Genetic predisposition, e.g. tylosis, which is a rare autosomal dominant disorder involving palmer and plantar keratosis that is associated with multiple oesophageal papillomas. Risk et al. (Risk et al., 1994) have located the tylosis oesophageal cancer (TOC) gene locus to 17q25. The subsequent structural loss of the stratified squamous epithelium causes an alteration of the oesophageal integrity and thus makes it more susceptible to environmental mutagens (Montesano et al., 1998).
Oesophageal carcinomas tend to arise in areas of partial narrowing, with 40% deriving from the pharyngo-oesophageal junction, 40% from the junction between the upper and middle third and 20% from the oesophageal hiatus. They usually develop as a nodule which then commences either into a papilliferous mass (60%), an ulcer (25%) or an annular constriction extending variably around the wall of the oesophagus (Oxbridge Solutions Ltd., 2011). OSCC predominantly arises in the middle and lower third oesophagus with only 10 – 15% being situated in the upper third. AC usually arises in Barrett's oesophagus, a specialised columnar epithelium metaplasia in the lower third of the oesophagus.
The molecular factors involved in the progression to squamous cell carcinoma are very complex and point mutations, increased copy number and promoter region hypermethylation all appear to play a role in the progression to malignancy. A mutated TP53 gene is involved in 35% – 80% of OSCC cases (Montesano et al., 1998). Other potential prognostic factors as cited by Hamilton and Altonen (2000, p.19) include p53 protein accumulation in cancer cell nuclei, growth factors, oncogenes such as c-erbB-2 and int-2, cell cycle regulators, tumour suppressor genes, redox defence system components and matrix proteinases. Another important biomarker may be the HER-2/neu status, with rates of overexpression from 0 – 52% in patients suffering from OSCC. According to Aklilu and Ilson (Aklilu and Ilson, 2007), HER-2 overexpression has also been associated with resistance to chemotherapy, extra-mucosal invasion and a increased stage at presentation.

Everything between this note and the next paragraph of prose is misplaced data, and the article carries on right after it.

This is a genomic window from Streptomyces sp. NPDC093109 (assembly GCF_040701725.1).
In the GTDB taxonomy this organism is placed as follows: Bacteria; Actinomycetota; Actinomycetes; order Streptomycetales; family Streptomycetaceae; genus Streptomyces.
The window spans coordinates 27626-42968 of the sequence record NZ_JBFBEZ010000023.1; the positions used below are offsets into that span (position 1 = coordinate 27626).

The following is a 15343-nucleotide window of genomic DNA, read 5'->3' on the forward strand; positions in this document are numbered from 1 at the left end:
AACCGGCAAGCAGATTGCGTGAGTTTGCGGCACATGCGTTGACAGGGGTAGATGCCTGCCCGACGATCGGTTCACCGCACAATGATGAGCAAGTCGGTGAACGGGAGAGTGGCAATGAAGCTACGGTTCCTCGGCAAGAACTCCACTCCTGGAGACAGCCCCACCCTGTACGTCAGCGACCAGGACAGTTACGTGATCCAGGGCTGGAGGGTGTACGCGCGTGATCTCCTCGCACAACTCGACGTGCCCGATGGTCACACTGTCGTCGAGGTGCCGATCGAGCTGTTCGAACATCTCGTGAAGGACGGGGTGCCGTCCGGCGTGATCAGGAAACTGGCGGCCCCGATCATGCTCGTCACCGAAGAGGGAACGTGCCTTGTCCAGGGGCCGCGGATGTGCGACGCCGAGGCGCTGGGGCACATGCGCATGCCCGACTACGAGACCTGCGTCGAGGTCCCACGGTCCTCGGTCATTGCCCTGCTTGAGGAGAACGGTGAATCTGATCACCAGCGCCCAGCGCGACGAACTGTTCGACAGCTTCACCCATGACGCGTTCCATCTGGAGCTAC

As any of the above potential prognostic factors may enhance tumour cell proliferation, invasiveness and metastatic potential, these are important factors to be considered when attempting to prolong patient survival in the future.
Unfortunately, many oesophageal cancers do not generate symptoms until they reach an advanced stage when the disease has already progressed to infiltrate regional lymph nodes and form distant metastases. The most common initial physical sign of oesophageal cancer is dysphagia, which may be reported as having a progressive onset, initially only affecting solids and gradually also inhibiting swallowing of fluids (Kumar and Clark, 2009, p.257).
Often, patients may be able to precisely locate the level of obstruction, where a carcinoma of the lower third oesophagus for example will be described as a blockage behind the lower part of the sternum. Patients may feel prompted to slowly alter their diet to a more liquid basis, which may delay a timely medical self-referral and thus result in a non-resectable advanced tumour stage that may require neoadjuvant chemoradiation therapy before surgical resection for cure may be attempted.
Other local features may include a hard, palpable supraclavicular node, regurgitation of food (due to narrowing of the oesophageal lumen by tumour growth), blood-stained vomit, aspiration pneumonia, retrosternal pain burning sensation that may radiate to the jaws and arms (Hamilton and Aaltonen, 2000, p.12). General features of malignant disease may include weight loss due to reduced food intake, anorexia, anaemia and oedema, the latter due to a severe reduction in protein intake in later stages. Metastases often occur in the liver, resulting in jaundice.